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    My father in law had some extra metal he offered to me for roofing! On it goes.

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    Laid it all out first to make sure everything lined up.

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    Then started on the coop on the far right side.

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    Late afternoon sun makes it glow!

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    I sloped the floor about an inch towards the front to help drain water when cleaning it out. Thanks for the design tip!

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    Working on the exterior nesting box. I was going to have it sectioned into 2 separate boxes but after seeing and reading about some "community nesting boxes" I think I'm going to try that out first. I've cut the partitions already so I can put them in easily and make boxes if needed later.

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    Bok bok they grow up SO FAST! Here are 4 of the 9 that we have in our flock.

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    Siding added.

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    Shot of the inside.

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    Nesting box complete. Instead of having the lid lift up I built it so the side falls down. I thought about this a lot and was torn on which way to do it. I've read about hinges leaking on the roof-lift-up design and preferred to have a solid immobile roof. I'm glad I did it this way, it ended up working perfect. It will also help when cleaning out the nesting box as the whole side will let down and I can scoop, scrape, clean and sweep it all right out with no obstacles in the way. I'll add a small board along the bottom so when you drop the side to get eggs the nesting fluff won't fall out. This design also makes it easily accessible to my young daughters without them having to climb on a stool or ladder to see inside and or get eggs.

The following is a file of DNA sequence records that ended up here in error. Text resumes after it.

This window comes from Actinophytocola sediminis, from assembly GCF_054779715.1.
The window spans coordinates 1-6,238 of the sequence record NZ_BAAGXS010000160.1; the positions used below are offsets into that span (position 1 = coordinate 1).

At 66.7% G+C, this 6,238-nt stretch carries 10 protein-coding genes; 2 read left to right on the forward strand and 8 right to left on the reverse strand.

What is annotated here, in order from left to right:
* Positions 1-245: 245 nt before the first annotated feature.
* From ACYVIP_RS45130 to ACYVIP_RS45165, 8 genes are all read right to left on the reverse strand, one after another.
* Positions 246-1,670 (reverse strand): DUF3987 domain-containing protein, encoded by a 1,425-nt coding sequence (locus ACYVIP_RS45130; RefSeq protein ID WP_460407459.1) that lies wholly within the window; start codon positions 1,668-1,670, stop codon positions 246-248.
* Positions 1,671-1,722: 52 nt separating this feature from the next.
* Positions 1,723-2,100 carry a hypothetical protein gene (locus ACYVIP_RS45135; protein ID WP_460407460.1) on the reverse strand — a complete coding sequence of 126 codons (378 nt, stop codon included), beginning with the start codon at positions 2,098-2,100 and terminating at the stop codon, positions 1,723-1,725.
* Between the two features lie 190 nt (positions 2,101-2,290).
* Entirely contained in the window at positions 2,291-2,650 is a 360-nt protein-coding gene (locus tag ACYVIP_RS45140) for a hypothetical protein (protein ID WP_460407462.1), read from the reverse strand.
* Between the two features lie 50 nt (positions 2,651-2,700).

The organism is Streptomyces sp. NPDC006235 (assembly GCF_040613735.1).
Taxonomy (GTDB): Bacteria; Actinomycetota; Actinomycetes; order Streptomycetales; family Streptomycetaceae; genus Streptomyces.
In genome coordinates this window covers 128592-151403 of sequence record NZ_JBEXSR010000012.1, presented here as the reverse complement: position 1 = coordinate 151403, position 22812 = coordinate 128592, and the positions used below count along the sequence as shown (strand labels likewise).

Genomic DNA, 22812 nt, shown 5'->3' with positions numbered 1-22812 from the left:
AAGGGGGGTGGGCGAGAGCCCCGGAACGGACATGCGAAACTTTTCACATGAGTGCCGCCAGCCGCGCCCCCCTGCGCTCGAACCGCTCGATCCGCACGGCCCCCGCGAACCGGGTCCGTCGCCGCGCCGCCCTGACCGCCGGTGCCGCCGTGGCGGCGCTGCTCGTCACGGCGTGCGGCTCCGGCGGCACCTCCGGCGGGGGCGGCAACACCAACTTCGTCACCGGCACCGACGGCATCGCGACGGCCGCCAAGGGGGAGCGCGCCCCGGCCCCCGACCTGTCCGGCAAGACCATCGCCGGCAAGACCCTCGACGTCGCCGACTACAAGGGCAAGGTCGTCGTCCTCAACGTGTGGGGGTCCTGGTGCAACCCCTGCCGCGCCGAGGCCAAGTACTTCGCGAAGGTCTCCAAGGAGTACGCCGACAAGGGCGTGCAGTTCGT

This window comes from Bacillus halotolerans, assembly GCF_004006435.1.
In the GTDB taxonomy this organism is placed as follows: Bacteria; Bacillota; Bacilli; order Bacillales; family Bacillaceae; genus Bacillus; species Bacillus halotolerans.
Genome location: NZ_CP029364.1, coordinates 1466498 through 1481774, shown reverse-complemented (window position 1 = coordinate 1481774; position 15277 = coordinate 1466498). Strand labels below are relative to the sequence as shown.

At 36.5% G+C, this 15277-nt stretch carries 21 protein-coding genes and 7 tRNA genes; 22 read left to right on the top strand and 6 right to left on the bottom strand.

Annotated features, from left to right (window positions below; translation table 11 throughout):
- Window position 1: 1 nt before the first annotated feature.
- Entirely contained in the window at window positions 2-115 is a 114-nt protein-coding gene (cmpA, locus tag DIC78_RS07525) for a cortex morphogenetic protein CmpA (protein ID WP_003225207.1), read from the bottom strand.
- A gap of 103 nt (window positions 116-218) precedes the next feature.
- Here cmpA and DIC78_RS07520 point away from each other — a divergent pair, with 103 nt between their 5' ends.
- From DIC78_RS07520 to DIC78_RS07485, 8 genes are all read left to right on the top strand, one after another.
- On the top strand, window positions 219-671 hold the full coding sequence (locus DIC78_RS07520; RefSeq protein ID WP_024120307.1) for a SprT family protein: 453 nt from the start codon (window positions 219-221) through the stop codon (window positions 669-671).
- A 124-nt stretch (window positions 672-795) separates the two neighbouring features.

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    Finish our house please!
    Bok bok.

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    Some painting and some hardware cloth goes up. Both doors almost finished.

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    I'll add more photos later...

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  1. judyki2004
    Great! I wish I had made a foundation like this..we don't need to use wire under the dirt, because we don't have any predator in PR that may dig under the actual foundation, but something like this will made my coop & run look neater and would save me some headaches... probably also make the coop last longer as it "wood legs" won't touch the dirt ... Love it! so nicely documented!
  2. paridisefarm2009
  3. Stumpy
    It's looking great! Wonderful job.
  4. RichterPA
    Looking great... I learn from all of these post! Love it
    Just an idea I am working into mine...
    I am working on my design, and I am making the nesting box the same length of the coop. I am putting a partition in and creating a storage area. I want to have a place for a small dust broom and odds and ends to be stored at the coop at all times.
  5. BGeezie
    You are off to a great start! I love the tight joints.